VANCOUVER, Wash. – Just over a year after his $660 million Columbia Community Credit Union attempted to change its charter to that of a mutual bank, Columbia CEO David Doss has announced that he is moving on to lead another credit union, this time in Arizona. Doss has been hired by the $950 million Arizona State Savings and Credit Union, headquartered in Phoenix. “Over the past eight years, Columbia’s assets have grown from $200 million to nearly $700 million, said Marquetta White, vice chair of Arizona State Savings and CU’s Board. “Dave has demonstrated that he knows how to run an organization that is focused on value for the member, meanwhile, balancing their individual needs with what is best for the entire membership. We are excited about adding an individual of this caliber to the Arizona State Savings & CU team,” she added. The joint announcement from Columbia and Arizona did not mention the charter change fight which dominated Doss’ last days with the credit union and Arizona has not commented on it. Columbia’s November 2003 attempt to change its charter to that of a mutual bank and the NCUA’s subsequent investigation of the credit union’s vote and the fight between its board of directors and some of its members was one of the lead credit union news stories of the last year. Observers outside the credit union had speculated that the September 2003 election of four new board members from a slate of members opposed to the conversion numbered Doss’ day with the credit union. But Dale Magers, chairman of Columbia’s board, denied that the changing of the guard had anything to do with Doss’ move and said the credit union board had been aware that Doss would probably move on if the right opportunity presented itself. “Dave has done some very good work here and helped the credit union a great deal,” Magers said, “but this is an opportunity to work with a significantly bigger credit union and we wish him very well.” The board had not known of Doss’ resignation in advance but was not surprised, Magers said. According to the joint release, it was Doss’ performance before the charter change fight which attracted the Arizona CU to him. “Dave brings strong industry and financial expertise, highly developed leadership skills and a well-established track record of both member and employee satisfaction to Arizona State Savings and CU,” White said. “As Columbia CEO, he’s driven strategy and developed an organization and management team whose financial performance is in the top 8% of all credit unions nationwide,” she added. Doss has not granted any interviews about the move. Columbia appeared to go out of its way to highlight the parts of Doss’ tenure with the credit union that had not involved the charter fight, including the fact that, during his time as CEO, the number of families getting home loans from Columbia doubled and the credit union’s growth made it Clark County’s largest depository institution. The credit union also became the county’s leading auto lender for a number of years. Magers declined to characterize Doss’ departure as the ending chapter of the charter change fight, asserting that the board’s old members and new members had already met in special workshops designed to help its members overcome any negative feelings remaining from that fight. “I would say that the board is unified in its love for and commitment to this credit union,” said Magers. “Any negative feeling that people might have had before they became board members have been left outside as they have begun working from the inside to keep Columbia a leading financial institution in Clark County.” Indeed, the credit union’s financial indicators point to stabilization after the controversy. From December 2003 to March 2004, the credit union’s return on average assets dropped from 1.44 to .55, but then rose again to .87 in June 2004 and .86 in September 2004, the latest date for which there is data. Magers said that the credit union had no special goals for the time after Doss left except to continue the strong performance it has built so far. The credit union board has named Chuck Anderson, a senior vice president of the credit union, to serve as an interim CEO while the board conducts an executive search to find a replacement for Doss. Magers said the credit union board has formed an executive search committee and has begun to look for a search firm. “The process of hiring a new CEO will be thorough, yet swift. As one of our nation’s top credit unions, we’re confident a number of qualified applicants will express interest.” -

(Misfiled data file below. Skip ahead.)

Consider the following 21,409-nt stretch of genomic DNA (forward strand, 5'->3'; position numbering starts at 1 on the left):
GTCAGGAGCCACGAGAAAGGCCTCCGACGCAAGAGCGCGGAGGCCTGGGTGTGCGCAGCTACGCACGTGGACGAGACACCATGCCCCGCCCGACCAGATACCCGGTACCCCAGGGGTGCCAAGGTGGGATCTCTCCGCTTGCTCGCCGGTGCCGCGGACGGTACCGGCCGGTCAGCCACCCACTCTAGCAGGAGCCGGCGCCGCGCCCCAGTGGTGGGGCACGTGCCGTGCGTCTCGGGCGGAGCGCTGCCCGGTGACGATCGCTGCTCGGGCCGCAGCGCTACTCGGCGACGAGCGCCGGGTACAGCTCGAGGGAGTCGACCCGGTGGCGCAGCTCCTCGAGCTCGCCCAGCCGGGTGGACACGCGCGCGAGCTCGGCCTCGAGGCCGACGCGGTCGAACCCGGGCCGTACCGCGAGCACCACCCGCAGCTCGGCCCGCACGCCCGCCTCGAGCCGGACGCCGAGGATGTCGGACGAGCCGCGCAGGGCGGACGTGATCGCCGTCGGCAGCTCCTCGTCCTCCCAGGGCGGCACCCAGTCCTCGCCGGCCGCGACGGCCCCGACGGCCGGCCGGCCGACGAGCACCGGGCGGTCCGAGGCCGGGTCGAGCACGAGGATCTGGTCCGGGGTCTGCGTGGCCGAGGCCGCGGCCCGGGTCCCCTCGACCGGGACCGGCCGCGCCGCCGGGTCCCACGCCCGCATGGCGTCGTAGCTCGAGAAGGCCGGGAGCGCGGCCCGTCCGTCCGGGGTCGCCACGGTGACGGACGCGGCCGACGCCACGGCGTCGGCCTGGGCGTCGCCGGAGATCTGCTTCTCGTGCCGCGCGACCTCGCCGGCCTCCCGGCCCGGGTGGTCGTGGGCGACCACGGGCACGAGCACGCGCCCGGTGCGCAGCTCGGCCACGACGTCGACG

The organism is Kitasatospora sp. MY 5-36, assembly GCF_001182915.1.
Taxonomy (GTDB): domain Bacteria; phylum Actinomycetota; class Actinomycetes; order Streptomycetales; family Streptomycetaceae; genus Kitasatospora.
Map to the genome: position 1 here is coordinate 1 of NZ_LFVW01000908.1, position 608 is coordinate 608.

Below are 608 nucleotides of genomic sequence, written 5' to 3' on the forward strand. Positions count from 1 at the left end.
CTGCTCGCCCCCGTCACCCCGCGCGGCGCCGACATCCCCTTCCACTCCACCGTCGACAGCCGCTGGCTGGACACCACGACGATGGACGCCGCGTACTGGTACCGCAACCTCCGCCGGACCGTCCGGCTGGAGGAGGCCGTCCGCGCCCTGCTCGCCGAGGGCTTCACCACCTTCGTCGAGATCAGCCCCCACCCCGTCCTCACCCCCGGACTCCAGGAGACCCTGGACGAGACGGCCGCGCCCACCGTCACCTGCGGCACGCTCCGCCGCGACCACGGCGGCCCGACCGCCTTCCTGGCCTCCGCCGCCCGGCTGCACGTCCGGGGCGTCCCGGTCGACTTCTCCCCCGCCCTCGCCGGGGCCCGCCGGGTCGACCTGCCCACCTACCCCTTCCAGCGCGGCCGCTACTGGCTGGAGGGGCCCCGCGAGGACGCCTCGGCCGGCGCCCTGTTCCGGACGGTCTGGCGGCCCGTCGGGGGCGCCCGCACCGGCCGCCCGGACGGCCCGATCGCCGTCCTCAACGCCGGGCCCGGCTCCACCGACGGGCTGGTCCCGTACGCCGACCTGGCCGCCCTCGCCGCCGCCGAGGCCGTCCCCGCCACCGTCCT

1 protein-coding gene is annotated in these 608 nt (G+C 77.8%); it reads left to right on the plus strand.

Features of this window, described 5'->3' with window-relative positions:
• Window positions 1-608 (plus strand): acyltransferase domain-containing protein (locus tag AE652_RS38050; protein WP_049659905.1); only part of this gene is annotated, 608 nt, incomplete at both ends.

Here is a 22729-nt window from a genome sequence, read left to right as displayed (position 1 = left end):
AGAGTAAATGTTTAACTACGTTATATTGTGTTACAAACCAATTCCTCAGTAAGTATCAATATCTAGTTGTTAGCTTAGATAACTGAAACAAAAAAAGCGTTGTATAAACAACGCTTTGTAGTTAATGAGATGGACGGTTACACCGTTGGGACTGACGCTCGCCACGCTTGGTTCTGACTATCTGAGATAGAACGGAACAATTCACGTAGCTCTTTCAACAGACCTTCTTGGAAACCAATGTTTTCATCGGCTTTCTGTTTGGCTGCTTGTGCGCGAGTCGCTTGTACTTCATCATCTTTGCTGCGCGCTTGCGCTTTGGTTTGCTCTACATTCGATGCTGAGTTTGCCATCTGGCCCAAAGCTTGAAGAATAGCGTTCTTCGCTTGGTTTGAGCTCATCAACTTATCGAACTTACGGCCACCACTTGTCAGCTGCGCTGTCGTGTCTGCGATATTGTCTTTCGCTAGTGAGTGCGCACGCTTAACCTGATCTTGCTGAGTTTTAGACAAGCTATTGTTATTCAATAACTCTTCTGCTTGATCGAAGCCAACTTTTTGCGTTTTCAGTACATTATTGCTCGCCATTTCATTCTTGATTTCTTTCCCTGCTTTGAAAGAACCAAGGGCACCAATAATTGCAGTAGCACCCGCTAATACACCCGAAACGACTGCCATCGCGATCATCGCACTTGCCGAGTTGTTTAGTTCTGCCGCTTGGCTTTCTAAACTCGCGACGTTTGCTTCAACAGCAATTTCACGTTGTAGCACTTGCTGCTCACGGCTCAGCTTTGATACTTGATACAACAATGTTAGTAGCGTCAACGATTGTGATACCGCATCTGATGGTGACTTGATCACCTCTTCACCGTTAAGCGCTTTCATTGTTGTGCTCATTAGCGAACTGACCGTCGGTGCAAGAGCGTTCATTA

dmorrison@cutimes.com